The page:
Planning for Onshore Wind farms 22Apr2014

Planning for Onshore Wind farms

On 22nd April 2014, the Government issued a House of Commons Library Standard Note setting out issues with the planning process for onshore wind development.

This post is intended to provide a very brief summary only, for further details and access to the full note, please see;

http://www.parliament.uk/business/publications/research/briefing papers/SN04370/planning-for-onshore-wind-farms

The Note sets out and addresses several issues including;

  • The inconsistencies in decision making for onshore wind farms, particularly as far as landscape issues are concerned
  • The need for increased community benefit packages and compulsory pre application engagement on wind farms (introduced in December 2013)
  • Clarity on the principle that the need for renewable energy does not automatically override Environmental Protections
  • The fact that communities do not have the ability to ‘veto’ wind development

A section on reasons for refusal of wind development applications is included in the note. This provides information and examples of cases which have been refused over the past 5 years.

Examples listed include;

  • A 75-metre high wind turbine in Southern Scotland was rejected because of its harm to the setting of a historic hill fort 500 metres away.
  • A proposal for two wind turbines with a hub height of 24 metres close to a racecourse in Somerset was blocked partly due to the adverse effect on the horses.22
  • A proposal for a turbine with a blade tip of 25 metres in Somerset was rejected because it would affect an air traffic control centre.
  • A proposal to site seven wind turbines in the Grampian foothills has been rejected on the grounds that it would have a significant adverse effect on landscape character and harm visual amenity.

The note also includes a section on reasons for acceptance.

Examples listed include;

  • Two turbines up to 35 metres high were allowed at a farm in the Lincolnshire Wolds area of outstanding beauty on the basis that they would not undermine its character or be seen as dominant features.
  • Permission was granted for 18 wind turbines in south-west Scotland after a reported found that the council had not fully explained its concerns about the scheme’s visual impact.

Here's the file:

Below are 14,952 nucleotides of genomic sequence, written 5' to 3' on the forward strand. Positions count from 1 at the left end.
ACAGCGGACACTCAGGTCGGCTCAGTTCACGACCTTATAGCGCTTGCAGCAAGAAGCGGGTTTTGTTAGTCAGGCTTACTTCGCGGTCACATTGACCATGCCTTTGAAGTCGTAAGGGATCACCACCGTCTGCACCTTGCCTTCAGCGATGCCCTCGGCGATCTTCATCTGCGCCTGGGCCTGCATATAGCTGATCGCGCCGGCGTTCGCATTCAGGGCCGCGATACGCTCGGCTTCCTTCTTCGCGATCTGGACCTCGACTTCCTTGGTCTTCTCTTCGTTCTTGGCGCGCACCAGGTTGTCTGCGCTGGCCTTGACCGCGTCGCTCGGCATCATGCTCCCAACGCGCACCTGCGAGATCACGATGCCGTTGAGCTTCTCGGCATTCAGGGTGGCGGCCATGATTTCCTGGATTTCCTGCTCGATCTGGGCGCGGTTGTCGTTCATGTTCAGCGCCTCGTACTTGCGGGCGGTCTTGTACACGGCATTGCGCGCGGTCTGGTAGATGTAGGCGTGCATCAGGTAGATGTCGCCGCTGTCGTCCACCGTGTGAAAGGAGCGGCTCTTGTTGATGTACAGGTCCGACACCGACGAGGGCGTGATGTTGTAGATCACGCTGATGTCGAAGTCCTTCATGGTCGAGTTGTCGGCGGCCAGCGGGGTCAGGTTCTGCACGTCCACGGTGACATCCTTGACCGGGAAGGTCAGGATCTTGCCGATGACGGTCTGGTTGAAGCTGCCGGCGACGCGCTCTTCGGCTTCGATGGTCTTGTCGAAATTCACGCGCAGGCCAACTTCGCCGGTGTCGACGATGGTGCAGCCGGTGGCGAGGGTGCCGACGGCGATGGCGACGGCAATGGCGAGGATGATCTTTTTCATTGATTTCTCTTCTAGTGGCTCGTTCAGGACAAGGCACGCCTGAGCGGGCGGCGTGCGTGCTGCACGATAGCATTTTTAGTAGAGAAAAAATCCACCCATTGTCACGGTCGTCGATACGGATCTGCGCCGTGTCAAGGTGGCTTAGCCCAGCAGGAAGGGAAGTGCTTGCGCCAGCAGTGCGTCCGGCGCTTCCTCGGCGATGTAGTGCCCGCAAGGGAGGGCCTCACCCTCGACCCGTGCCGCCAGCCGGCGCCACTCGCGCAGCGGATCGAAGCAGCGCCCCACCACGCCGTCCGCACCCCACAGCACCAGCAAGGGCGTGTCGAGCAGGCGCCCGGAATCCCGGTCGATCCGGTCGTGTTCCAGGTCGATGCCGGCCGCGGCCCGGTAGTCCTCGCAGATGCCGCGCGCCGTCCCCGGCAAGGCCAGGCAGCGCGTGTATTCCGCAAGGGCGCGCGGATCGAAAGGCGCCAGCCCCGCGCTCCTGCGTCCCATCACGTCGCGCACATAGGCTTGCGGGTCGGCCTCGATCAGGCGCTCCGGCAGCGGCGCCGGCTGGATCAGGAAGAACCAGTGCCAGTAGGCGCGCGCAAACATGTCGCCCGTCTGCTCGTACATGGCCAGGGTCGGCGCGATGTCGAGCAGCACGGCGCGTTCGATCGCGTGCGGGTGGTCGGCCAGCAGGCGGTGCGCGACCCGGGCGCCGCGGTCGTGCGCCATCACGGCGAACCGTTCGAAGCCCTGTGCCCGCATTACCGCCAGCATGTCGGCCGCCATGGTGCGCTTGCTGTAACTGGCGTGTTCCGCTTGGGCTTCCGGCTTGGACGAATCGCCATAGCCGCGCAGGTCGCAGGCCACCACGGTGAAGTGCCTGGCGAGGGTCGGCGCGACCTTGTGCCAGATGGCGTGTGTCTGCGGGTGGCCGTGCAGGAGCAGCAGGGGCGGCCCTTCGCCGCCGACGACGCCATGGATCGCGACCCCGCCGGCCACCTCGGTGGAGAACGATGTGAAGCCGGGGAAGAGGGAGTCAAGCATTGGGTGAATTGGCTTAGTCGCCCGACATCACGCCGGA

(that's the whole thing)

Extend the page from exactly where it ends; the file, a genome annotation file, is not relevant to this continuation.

• A 15-metre high turbine was allowed at a farm in West Yorkshire after an inspector held that potential harm to a protected bat species would be small and the adverse landscape impact slight.
  • Four 121 metre wind turbines were allowed on the Solway coast after limited landscape and tourism harm were outweighed by the need to combat global warming and improve energy security.

As set out in the note; statistics show that during 2012:

  • 215 applications for wind development were consented, amounting to a generating capacity of 1892.97MW.
  • 115 applications were refused, amounting to a generating capacity of 829.73MW
  • 84 applications were withdrawn, amounting to a generating capacity of 320.88MW

In addition, the note sets out some of the policy considerations for wind development, including the NPPF and the relevant National Policy Statements for Energy (EN1 and EN3) and the routes by which wind turbines may receive planning consent;

  • For small building mounted domestic wind turbines, permitted development rights may be available
  • For wind development under 50MW, consent will need to be sought via a planning application to the Local Planning Authority
  • For wind development above 50MW; consent will need to be achieved via a Development Consent Order under the planning act 2008.

Zyda Law specialises in achieving planning consent for energy infrastructure via all three of the above routes. We have a 100% success record. For more information, including how Zyda Law can assist in achieving all necessary permits and consents to ensure your energy development becomes operational, please contact us now on 01789 413 949.

Zyda Law

April 2014